Private landlords play an important role in the Housing Choice Voucher Program. The program, formerly known as Section 8, provides rental assistance to those in need of affordable housing, including low-income families, seniors and people with disabilities.
Johnson County Housing Services depends on private landlords to provide rental options—houses, apartments, condos, townhomes and duplexes—for participants in the program. With the help of landlords, the program enables participants to live in safe, clean and decent housing.
What are the benefits of the program for landlords?
Guaranteed Rent Payments/Housing Assistance Program Contract
Regardless of labor market trends, COVID-19 or other potential risks, the Housing Choice Voucher program pays its landlords, offering financial security. Landlords can request reasonable rent increases after the initial lease, with a 60-day notice.
Landlords choose their tenants
Landlords choose and screen their own tenants. Landlords set their own rental agreement and property rules. Tenants are responsible for following the lease expectations.
Tenants have skin in the game
Tenants are responsible for paying a full security deposit and fees as required by the landlord. Tenants are responsible for paying 30-40% of their income towards rent. If tenants lose income, the Housing Choice Voucher program will make up the difference.
Large tenant pool and long-term, quality renters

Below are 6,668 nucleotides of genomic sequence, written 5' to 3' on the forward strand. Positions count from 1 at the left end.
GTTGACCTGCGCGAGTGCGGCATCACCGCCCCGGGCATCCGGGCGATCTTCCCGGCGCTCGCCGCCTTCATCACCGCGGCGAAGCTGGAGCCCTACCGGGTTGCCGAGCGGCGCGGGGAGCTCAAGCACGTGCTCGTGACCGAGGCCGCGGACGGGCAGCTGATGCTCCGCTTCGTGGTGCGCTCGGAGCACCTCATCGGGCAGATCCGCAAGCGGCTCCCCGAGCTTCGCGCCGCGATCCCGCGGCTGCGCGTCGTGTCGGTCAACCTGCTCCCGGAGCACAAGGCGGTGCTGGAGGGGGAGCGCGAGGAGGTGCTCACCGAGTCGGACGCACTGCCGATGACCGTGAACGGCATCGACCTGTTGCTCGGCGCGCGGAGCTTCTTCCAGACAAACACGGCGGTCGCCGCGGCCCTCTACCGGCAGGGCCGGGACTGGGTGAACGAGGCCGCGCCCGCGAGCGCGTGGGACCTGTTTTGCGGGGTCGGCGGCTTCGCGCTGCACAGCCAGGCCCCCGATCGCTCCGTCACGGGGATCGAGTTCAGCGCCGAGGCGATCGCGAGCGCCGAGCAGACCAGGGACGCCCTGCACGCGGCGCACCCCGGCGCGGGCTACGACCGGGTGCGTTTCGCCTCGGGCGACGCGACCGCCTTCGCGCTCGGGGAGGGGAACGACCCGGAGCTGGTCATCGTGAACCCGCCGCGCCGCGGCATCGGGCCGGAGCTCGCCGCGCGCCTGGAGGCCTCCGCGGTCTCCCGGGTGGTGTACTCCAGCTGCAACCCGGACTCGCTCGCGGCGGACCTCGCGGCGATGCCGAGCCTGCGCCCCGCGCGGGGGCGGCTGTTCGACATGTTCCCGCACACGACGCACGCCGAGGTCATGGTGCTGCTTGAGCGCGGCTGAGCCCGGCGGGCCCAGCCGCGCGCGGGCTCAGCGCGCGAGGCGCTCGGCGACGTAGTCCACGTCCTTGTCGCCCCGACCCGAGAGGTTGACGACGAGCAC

The search for open units that accept Housing Choice Vouchers, can be lengthy. Once housed using their voucher, tenants have much incentive to be long-term, quality renters. Tenants are provided education regarding apartment upkeep and have expectations tied to being in the housing choice voucher program.
Housing Quality Standard inspections
Housing Quality Standard inspections are performed for new units and once a year after that. Inspections are not meant to be a burden to landlords. Inspections are also for tenants, to make sure tenants are taking care of units. Tenants receive notices to fix tenant caused damages.
Working with the program is simple with the Landlord portal. Easily access Tenants, payment information or request a rent increase.
Landlords are under no obligation to renew anyone’s lease on the program. Landlords are under no obligation to accept new voucher participants, after accepting one. There is no minimum or maximum number of tenants landlords must accept when working with the program.
Facts and myths of the program for landlords
Myth: The Housing Choice Voucher Program typically serve lower-quality tenants than market rate tenants.
Fact: The real importance of getting good tenants is to make sure that you pre-screen your tenants properly and effectively. Program participants must comply with their lease or they risk losing their voucher. Persons with disabilities, a senior on social security and the “working poor” family does not mean they are bad people to rent to.
Myth: Getting your property approved for the program is challenging.